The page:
Pearl Seas Cruises plans to offer Cuba cruises from South Florida beginning in the spring, the third cruise line to target the island since the U.S. began relaxing travel restrictions to Cuba earlier this year.

Pearl Seas' single ship, the 210-passenger Pearl Mist, debuted in June 2014 and has been sailing coastal New England, Great Lakes and St. Lawrence Seaway itineraries during the summer.

Starting in the spring, it plans a series of seven- to 10-day cruises that will visit both the southern and northern coasts of Cuba and offer people-to-people cultural exchanges, which are authorized under U.S. law, to several Unesco World Heritage sites.

"We are delighted to play such an important role in the people-to-people program in support of the Cuban people," said Pearl Seas president Charles Robertson in announcing the plans.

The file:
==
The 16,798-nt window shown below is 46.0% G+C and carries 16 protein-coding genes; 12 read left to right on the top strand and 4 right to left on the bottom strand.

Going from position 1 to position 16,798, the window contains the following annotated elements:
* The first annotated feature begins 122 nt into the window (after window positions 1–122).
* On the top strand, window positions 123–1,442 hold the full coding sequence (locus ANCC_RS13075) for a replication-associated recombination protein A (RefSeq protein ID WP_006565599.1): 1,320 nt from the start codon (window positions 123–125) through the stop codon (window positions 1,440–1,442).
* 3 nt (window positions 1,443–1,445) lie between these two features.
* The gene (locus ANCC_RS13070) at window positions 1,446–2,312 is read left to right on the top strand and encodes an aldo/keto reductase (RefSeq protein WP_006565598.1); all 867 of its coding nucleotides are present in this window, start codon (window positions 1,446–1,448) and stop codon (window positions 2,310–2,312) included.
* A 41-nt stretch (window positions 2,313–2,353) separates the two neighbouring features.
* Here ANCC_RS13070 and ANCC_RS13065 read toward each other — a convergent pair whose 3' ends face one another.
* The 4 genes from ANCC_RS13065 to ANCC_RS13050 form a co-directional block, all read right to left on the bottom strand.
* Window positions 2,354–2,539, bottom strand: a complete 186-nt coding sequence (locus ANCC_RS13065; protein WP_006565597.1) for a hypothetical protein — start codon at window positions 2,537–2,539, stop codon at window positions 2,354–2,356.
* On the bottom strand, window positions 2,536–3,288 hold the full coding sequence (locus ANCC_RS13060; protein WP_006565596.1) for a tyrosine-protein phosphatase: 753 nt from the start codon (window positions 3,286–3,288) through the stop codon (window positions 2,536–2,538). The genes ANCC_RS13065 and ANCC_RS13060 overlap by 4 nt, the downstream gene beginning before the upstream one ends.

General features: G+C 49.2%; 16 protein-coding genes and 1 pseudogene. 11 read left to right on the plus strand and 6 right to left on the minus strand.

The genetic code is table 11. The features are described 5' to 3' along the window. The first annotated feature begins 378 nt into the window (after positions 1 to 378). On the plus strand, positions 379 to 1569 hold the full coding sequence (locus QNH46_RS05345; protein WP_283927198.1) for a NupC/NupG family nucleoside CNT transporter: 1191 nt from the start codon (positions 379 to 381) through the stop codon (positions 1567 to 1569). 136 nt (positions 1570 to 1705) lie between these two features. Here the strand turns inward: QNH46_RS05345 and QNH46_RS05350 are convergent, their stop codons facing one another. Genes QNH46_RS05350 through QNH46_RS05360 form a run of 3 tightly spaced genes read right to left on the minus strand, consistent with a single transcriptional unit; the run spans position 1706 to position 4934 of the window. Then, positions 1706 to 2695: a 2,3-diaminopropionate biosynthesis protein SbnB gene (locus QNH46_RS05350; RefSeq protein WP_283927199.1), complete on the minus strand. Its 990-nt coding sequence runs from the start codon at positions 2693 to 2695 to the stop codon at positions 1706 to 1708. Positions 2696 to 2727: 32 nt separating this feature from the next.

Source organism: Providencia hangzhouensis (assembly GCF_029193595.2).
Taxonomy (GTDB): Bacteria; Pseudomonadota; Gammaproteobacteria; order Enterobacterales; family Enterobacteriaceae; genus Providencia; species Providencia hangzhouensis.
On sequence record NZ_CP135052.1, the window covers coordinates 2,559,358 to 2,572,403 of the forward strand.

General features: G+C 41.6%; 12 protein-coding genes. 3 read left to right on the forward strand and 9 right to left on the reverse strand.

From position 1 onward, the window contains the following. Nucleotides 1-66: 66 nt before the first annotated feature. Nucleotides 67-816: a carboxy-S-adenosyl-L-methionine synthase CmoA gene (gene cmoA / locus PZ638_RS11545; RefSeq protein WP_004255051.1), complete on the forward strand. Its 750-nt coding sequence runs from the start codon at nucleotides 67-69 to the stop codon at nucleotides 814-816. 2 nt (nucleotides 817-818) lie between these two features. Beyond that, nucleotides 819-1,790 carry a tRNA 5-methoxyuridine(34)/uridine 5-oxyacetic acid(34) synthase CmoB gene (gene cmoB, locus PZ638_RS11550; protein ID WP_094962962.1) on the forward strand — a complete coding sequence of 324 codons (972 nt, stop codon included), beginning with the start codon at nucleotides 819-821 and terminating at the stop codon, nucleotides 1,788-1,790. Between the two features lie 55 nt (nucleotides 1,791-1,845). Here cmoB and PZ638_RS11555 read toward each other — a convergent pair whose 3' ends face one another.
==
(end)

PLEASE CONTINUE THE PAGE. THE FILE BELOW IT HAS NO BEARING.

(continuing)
Ports of call on the voyages will include Havana, Cienfuegos and Santiago de Cuba, Robertson said.

The cruises depend on approvals from the U.S. Departments of Treasury and Commerce and the Cuban government.  

Judy Roman, vice president of marketing for Pearl Seas and its affiliate, American Cruise Lines, said the process for obtaining the required U.S. approvals takes about 10 weeks.

Roman said Pearl Seas had already curbed the sale of previously scheduled Caribbean cruises in the spring from St. Maarten and San Juan and is selling the Cuba itineraries instead.

Pearl Seas will be competing with two other lines with announced plans to sail from Florida to Cuba. Fathom, the social-impact brand from Carnival Corp., plans to begin trips in May with the 710-passenger Adonia, while Haimark Line plans to start in February with its 210-passenger St. Laurent.

Fathom already has approvals from the U.S. government, while Haimark has partnered with United Caribbean Lines, which is seeking to amend its permit for ferry service between Florida and Cuba.

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